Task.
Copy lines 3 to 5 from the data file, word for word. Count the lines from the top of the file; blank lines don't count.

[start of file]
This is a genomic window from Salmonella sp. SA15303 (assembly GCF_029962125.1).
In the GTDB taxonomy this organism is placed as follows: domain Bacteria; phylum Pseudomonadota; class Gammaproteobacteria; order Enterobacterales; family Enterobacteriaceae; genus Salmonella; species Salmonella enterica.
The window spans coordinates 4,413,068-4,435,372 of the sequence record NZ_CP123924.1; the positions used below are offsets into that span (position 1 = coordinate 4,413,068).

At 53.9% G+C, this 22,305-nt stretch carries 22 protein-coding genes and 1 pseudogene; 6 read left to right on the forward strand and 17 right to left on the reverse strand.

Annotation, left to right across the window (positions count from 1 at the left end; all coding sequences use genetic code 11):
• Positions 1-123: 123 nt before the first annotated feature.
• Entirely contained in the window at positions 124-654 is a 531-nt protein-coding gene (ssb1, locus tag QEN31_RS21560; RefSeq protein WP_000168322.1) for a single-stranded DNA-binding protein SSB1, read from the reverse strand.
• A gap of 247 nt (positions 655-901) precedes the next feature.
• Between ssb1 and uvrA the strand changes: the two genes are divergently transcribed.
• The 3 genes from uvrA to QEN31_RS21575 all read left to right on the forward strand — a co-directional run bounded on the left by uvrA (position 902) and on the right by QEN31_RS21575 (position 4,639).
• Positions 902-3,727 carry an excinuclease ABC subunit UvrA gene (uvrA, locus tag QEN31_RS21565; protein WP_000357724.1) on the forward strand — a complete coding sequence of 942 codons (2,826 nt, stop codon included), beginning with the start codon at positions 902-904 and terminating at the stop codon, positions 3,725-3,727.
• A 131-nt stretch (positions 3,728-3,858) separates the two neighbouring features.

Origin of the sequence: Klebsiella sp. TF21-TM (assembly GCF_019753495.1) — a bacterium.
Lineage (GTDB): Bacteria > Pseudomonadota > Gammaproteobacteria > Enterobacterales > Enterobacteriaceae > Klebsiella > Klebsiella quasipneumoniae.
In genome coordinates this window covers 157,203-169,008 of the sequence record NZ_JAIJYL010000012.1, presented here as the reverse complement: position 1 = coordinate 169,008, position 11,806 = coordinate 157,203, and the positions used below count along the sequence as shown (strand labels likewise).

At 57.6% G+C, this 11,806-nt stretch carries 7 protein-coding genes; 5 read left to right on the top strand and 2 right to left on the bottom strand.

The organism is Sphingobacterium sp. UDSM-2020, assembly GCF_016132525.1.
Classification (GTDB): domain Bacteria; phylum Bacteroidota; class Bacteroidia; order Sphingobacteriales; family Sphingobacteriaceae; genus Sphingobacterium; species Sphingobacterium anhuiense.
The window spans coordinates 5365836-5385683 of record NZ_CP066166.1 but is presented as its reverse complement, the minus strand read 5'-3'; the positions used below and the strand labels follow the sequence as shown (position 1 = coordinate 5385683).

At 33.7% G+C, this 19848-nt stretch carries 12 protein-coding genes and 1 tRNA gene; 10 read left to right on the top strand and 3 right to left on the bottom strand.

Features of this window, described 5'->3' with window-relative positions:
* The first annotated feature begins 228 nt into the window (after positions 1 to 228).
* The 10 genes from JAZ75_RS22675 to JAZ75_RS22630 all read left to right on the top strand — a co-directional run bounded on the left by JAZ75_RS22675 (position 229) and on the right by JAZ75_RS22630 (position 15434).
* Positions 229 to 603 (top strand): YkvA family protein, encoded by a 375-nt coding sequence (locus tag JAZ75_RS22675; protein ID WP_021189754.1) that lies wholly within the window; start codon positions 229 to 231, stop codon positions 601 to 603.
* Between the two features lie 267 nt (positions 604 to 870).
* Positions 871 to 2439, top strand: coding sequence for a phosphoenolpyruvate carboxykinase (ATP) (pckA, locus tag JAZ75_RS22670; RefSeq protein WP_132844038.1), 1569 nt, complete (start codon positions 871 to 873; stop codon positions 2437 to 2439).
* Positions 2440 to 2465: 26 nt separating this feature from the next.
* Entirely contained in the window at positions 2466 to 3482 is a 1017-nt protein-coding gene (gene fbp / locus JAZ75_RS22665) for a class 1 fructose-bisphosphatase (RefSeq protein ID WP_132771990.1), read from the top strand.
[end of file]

The window spans coordinates 4,413,068-4,435,372 of the sequence record NZ_CP123924.1; the positions used below are offsets into that span (position 1 = coordinate 4,413,068).

At 53.9% G+C, this 22,305-nt stretch carries 22 protein-coding genes and 1 pseudogene; 6 read left to right on the forward strand and 17 right to left on the reverse strand.

Annotation, left to right across the window (positions count from 1 at the left end; all coding sequences use genetic code 11):